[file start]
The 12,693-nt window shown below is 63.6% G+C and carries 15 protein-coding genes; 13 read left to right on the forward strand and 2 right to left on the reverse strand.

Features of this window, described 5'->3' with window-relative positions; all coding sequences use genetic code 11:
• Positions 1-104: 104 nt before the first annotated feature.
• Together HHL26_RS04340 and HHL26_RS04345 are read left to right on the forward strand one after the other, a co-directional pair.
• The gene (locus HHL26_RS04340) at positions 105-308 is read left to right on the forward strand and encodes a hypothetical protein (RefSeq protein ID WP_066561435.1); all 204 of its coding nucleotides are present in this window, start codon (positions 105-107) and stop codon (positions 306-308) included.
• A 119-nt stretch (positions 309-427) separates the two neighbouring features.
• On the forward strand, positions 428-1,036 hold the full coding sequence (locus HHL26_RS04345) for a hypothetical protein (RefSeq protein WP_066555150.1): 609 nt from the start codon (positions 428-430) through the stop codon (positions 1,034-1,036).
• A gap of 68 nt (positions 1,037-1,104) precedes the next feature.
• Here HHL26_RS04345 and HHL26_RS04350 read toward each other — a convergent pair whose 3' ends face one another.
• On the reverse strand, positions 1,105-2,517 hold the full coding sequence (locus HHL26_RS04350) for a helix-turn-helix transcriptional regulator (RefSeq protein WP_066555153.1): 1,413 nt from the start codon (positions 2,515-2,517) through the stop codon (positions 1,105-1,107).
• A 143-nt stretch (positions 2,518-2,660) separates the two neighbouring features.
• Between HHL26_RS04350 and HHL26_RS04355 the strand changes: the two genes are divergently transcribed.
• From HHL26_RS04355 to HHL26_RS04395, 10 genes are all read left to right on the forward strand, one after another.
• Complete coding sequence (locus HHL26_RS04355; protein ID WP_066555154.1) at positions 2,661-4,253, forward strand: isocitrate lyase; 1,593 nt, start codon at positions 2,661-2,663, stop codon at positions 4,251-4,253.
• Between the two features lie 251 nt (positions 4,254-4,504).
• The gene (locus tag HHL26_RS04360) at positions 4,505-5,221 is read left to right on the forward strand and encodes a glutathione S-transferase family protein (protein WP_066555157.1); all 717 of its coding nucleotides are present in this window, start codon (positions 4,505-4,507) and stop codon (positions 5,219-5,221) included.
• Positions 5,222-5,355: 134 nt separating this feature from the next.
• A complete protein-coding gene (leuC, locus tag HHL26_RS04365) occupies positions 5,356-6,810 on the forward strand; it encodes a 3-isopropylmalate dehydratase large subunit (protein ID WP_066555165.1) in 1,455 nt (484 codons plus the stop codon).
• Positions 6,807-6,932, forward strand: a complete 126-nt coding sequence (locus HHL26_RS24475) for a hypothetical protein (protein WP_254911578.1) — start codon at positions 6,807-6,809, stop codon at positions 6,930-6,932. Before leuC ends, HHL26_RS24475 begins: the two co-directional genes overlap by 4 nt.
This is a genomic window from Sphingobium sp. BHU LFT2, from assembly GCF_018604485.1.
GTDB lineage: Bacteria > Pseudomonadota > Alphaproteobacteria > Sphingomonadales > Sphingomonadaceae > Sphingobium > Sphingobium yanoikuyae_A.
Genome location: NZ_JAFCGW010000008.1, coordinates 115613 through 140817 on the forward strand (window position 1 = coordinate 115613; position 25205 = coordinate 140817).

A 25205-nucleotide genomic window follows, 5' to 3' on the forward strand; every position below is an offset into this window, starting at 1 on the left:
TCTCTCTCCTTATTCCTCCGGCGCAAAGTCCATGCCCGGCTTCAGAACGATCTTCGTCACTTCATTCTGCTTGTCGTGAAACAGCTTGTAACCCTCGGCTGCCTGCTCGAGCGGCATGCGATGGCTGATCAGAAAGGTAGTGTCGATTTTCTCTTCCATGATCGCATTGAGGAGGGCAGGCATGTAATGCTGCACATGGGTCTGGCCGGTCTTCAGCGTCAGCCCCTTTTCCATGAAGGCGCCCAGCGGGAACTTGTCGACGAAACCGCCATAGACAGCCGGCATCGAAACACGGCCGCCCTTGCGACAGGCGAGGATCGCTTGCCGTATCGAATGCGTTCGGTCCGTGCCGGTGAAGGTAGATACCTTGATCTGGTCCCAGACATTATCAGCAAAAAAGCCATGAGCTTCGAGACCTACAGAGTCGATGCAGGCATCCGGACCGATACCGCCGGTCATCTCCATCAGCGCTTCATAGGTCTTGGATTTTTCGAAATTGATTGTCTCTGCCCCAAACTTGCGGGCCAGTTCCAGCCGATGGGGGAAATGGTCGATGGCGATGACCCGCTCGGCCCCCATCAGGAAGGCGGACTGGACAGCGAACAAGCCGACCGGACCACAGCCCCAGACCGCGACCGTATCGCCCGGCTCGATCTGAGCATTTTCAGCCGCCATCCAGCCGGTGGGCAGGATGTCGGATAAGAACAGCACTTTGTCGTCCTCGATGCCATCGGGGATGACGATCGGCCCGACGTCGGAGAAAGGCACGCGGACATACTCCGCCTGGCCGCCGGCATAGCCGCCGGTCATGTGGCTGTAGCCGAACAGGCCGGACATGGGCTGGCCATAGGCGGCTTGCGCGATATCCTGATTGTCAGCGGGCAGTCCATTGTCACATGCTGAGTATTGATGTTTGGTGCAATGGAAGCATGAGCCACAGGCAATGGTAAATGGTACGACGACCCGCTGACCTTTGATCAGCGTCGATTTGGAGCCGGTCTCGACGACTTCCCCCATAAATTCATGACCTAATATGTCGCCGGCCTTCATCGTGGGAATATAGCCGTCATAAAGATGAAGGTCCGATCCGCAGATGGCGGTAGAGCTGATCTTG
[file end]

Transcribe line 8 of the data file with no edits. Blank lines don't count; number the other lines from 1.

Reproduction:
• A gap of 68 nt (positions 1,037-1,104) precedes the next feature.